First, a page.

I visited this church for the first time just before Christmas and it is a magnificent grade II listed Victorian building although it is in a very bad state of repair.  As the saying goes “you can always find someone worse off than yourself”: Pam Rowden is the church secretary there and one of her jobs is to regularly empty all the buckets catching the rainwater coming through the leaky roof!  They also have had to excavate large amounts of pigeon droppings – gas masks required!  I decided to find out a little about the history of this church.
The town of Hastings was developing rapidly in the early years of the second half of the nineteenth century.  The railway had at last pierced through the hill lying between it and St Leonards and had made a direct link with London possible.  The Old Town was bursting its bounds and spreading rapidly westwards.  Since 1805 there had stood a Congregational Chapel in the Croft, a narrow street in the Old Town.  Among its members was a group of men who saw the direction that the town was likely to develop and decided to look for a site for a new church.  With financial backing form the English Congregational Chapel Building Society they obtained a site, building commenced and on 13th March 1858 the Robertson Street Congregational Church was formally constituted with a membership roll of 43. For almost 25 years the church fulfilled its mission to the people of Hastings and beyond but by 1880 it was obvious that it was simply not spacious enough to serve its purpose.  By purchasing an adjoining shop it was possible to erect a building considerably larger than the existing one and plans were drawn up by the architect Henry Ward for a new chapel seating 1000 persons! During the 15 months of construction the congregation worshipped in the Pier Pavilion in summer and the Gaiety Theatre in winter.  The cost, including furnishings was some £12,000, a very large sum in those days.
Henry Ward was a prolific architect whose work is still highly visible in the town: he designed department stores for Plummer Roddis (their Hastings site is now occupied by Debenhams); Hastings Town Hall, the Buchanan Hospital, the Observer Building, the interior of the Havelock pub and many other churches in the area.
Please pray for the congregation of Robertson Street as they continue to bring the good news of God to the people of Hastings and pray that the resources will be found to make all the necessary repairs.  They worship at 10.30 am on Sundays so do join them if you are on holiday in the area!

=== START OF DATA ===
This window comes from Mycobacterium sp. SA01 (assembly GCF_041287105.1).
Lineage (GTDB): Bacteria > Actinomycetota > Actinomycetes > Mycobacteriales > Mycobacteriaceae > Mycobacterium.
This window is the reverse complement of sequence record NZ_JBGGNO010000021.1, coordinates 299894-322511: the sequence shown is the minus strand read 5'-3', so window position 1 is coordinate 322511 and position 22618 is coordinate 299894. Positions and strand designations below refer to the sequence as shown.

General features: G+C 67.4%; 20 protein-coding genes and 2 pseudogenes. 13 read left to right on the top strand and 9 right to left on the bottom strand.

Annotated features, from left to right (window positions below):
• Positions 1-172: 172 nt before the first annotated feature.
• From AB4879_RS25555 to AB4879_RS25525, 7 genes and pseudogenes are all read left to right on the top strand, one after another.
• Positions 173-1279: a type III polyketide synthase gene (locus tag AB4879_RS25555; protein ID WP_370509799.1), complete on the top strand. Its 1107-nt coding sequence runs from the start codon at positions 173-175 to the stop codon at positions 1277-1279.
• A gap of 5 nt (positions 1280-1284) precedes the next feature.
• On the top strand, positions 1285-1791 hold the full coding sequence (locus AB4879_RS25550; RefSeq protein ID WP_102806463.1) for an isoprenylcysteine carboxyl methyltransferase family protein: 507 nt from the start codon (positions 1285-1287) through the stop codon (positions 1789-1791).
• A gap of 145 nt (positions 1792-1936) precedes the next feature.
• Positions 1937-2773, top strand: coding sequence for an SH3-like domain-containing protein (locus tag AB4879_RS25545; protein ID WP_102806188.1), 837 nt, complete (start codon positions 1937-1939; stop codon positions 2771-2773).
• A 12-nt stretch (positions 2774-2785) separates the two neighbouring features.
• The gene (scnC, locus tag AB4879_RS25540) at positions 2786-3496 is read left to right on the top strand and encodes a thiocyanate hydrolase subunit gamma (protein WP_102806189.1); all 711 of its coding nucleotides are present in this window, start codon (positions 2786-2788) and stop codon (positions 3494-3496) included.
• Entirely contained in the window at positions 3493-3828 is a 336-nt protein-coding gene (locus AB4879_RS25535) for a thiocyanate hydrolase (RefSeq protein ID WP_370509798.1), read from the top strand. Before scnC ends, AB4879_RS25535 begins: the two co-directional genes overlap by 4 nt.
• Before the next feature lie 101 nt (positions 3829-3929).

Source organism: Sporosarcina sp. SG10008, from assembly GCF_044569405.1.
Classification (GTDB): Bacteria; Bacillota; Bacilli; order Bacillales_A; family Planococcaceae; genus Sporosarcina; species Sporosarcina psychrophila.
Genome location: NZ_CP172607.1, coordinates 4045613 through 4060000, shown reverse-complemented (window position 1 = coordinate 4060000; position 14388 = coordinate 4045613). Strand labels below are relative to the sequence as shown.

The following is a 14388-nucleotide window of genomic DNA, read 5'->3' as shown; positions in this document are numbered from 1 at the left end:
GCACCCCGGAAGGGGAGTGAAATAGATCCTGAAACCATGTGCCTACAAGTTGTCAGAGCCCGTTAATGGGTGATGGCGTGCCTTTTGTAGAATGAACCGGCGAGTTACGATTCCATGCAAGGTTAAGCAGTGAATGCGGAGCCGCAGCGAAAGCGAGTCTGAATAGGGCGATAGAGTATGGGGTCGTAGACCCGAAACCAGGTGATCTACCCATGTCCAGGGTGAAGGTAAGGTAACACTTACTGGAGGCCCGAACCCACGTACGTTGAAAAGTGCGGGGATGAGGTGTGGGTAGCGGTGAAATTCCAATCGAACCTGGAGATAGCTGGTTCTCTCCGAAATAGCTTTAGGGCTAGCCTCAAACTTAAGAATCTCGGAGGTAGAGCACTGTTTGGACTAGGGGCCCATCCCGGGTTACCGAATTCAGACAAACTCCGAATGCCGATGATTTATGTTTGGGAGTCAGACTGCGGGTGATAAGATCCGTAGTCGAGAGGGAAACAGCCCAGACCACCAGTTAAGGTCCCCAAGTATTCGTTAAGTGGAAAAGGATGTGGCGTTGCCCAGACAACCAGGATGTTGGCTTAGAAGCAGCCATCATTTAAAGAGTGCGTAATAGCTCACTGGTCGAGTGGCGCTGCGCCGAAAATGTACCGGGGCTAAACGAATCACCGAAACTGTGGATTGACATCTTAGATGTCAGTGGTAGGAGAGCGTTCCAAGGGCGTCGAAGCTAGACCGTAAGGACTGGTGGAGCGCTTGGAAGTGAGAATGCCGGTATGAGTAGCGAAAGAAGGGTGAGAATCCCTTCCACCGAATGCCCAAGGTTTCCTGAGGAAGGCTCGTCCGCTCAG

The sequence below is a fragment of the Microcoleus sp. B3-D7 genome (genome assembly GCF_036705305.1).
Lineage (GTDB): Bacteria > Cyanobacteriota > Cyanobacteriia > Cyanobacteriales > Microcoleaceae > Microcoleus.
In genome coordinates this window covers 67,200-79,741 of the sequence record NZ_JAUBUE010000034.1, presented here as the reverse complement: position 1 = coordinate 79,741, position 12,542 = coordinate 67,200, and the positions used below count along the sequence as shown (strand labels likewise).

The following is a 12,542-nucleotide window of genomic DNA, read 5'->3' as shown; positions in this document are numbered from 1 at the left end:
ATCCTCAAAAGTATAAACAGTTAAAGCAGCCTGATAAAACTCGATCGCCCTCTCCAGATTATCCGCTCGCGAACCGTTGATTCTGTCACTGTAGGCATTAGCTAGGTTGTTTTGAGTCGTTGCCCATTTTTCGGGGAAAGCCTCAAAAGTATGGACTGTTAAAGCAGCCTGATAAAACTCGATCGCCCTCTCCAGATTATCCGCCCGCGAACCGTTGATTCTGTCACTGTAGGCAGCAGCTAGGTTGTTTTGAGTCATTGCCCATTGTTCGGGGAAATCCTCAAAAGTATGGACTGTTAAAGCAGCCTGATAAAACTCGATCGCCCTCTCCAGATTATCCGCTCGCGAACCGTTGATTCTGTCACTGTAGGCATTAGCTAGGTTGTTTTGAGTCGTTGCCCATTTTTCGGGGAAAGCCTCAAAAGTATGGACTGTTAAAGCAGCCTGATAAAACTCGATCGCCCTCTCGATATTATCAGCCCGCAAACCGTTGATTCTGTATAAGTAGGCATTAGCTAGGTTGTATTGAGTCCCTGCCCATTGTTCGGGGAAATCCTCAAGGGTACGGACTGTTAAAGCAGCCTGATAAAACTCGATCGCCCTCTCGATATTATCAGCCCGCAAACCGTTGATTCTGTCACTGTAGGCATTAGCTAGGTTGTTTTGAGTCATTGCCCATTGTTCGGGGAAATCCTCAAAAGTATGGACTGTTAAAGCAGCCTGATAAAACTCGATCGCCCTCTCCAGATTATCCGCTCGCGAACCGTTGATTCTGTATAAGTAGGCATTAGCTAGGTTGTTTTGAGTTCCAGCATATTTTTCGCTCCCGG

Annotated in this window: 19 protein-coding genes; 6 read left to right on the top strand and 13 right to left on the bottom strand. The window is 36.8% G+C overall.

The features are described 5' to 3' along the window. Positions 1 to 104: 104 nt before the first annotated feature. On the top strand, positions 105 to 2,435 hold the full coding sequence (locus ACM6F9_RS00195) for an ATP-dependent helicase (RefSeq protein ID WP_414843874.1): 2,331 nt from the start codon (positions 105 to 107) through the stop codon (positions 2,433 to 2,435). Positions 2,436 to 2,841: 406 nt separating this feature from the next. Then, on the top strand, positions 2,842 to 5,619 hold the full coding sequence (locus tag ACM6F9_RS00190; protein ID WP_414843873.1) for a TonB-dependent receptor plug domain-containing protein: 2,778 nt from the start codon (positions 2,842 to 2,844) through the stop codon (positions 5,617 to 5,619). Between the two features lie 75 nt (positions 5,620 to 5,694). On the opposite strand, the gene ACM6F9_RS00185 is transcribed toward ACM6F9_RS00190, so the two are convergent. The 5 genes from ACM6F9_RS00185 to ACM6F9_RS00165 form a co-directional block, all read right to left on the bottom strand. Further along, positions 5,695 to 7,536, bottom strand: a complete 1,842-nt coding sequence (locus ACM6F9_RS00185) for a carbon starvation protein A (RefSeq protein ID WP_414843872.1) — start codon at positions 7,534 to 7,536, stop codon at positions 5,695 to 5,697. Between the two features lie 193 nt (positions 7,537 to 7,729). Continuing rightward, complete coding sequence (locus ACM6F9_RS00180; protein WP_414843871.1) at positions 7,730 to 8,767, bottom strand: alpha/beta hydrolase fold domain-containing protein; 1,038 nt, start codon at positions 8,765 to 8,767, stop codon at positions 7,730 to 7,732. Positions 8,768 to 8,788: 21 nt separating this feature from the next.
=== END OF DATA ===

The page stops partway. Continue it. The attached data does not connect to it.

Lesley Cumming

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“It’s Thursday”

Come and Join at Christ Church on Thursday mornings at 10.00am

February programme

2nd February        10.00 am refreshments
10.30 am Beetle Drive
Followed by lunch together
9th February        10.00 am Refreshments
10.30 am ‘Music and poetry’ with Robin Morrish,
Musical Director of Tonbridge Philharmonic
16th February        10.00 am Refreshments
‘10 years at Groombridge Place’ –
a talk by Howard Ansdell
23rd February        10.00 am Refreshments
10.00 am Let’s study Thessalonians (2) with Roy

Open to everyone.  No subscription required
For more information contact Brenda or Howard Ansdell

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06.11.11    2260.84
13.11.11    1018.79
20.11.11    447.40
27.11.11    328.02
Sub-total    4055.05
Standing orders (Nov)    816.00

Total    £ 4871.05

04.12.11    788.68
11.12.11    750.60
18.12.11    723.03
25.12.11    850.60
Sub-total    3112.91
Standing orders (Nov)    816.00

Total    £ 3928.91

Weekly average for 2010 to 31 December 2010 = £752.43
Weekly average for 2011 to 31 December 2011 = £874.13

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The local Women’s World Day of Prayer service this year will be at Tonbridge Methodist Church, Higham Lane, on Friday 2nd March at 10.30am.  The service is written by the Women of Malaysia and the theme is ‘Let Justice Prevail’.


The United Reformed Church in Tonbridge, Kent